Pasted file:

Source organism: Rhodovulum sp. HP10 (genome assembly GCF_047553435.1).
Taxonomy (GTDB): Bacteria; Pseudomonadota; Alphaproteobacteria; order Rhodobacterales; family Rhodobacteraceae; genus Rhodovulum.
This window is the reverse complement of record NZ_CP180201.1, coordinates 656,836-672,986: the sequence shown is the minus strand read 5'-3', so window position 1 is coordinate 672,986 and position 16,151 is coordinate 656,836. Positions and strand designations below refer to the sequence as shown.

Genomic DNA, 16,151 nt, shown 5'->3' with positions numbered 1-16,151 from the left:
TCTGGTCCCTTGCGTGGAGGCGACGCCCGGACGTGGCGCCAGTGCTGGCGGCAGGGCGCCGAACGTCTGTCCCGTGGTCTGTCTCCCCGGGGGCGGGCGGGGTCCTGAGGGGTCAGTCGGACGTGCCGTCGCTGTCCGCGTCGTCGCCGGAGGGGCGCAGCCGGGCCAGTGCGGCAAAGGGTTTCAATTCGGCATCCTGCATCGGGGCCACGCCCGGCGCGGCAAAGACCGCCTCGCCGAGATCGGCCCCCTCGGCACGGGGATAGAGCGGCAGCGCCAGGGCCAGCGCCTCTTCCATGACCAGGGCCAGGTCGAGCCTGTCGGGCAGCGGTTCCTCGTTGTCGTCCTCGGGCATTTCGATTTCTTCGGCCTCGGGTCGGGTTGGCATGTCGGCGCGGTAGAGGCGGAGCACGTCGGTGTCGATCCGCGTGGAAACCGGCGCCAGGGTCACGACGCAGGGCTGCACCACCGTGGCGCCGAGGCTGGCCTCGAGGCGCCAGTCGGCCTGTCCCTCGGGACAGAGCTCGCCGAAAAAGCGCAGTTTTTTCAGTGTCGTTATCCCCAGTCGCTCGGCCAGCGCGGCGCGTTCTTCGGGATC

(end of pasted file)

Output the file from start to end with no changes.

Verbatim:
Source organism: Rhodovulum sp. HP10 (genome assembly GCF_047553435.1).
Taxonomy (GTDB): Bacteria; Pseudomonadota; Alphaproteobacteria; order Rhodobacterales; family Rhodobacteraceae; genus Rhodovulum.
This window is the reverse complement of record NZ_CP180201.1, coordinates 656,836-672,986: the sequence shown is the minus strand read 5'-3', so window position 1 is coordinate 672,986 and position 16,151 is coordinate 656,836. Positions and strand designations below refer to the sequence as shown.

Genomic DNA, 16,151 nt, shown 5'->3' with positions numbered 1-16,151 from the left:
TCTGGTCCCTTGCGTGGAGGCGACGCCCGGACGTGGCGCCAGTGCTGGCGGCAGGGCGCCGAACGTCTGTCCCGTGGTCTGTCTCCCCGGGGGCGGGCGGGGTCCTGAGGGGTCAGTCGGACGTGCCGTCGCTGTCCGCGTCGTCGCCGGAGGGGCGCAGCCGGGCCAGTGCGGCAAAGGGTTTCAATTCGGCATCCTGCATCGGGGCCACGCCCGGCGCGGCAAAGACCGCCTCGCCGAGATCGGCCCCCTCGGCACGGGGATAGAGCGGCAGCGCCAGGGCCAGCGCCTCTTCCATGACCAGGGCCAGGTCGAGCCTGTCGGGCAGCGGTTCCTCGTTGTCGTCCTCGGGCATTTCGATTTCTTCGGCCTCGGGTCGGGTTGGCATGTCGGCGCGGTAGAGGCGGAGCACGTCGGTGTCGATCCGCGTGGAAACCGGCGCCAGGGTCACGACGCAGGGCTGCACCACCGTGGCGCCGAGGCTGGCCTCGAGGCGCCAGTCGGCCTGTCCCTCGGGACAGAGCTCGCCGAAAAAGCGCAGTTTTTTCAGTGTCGTTATCCCCAGTCGCTCGGCCAGCGCGGCGCGTTCTTCGGGATC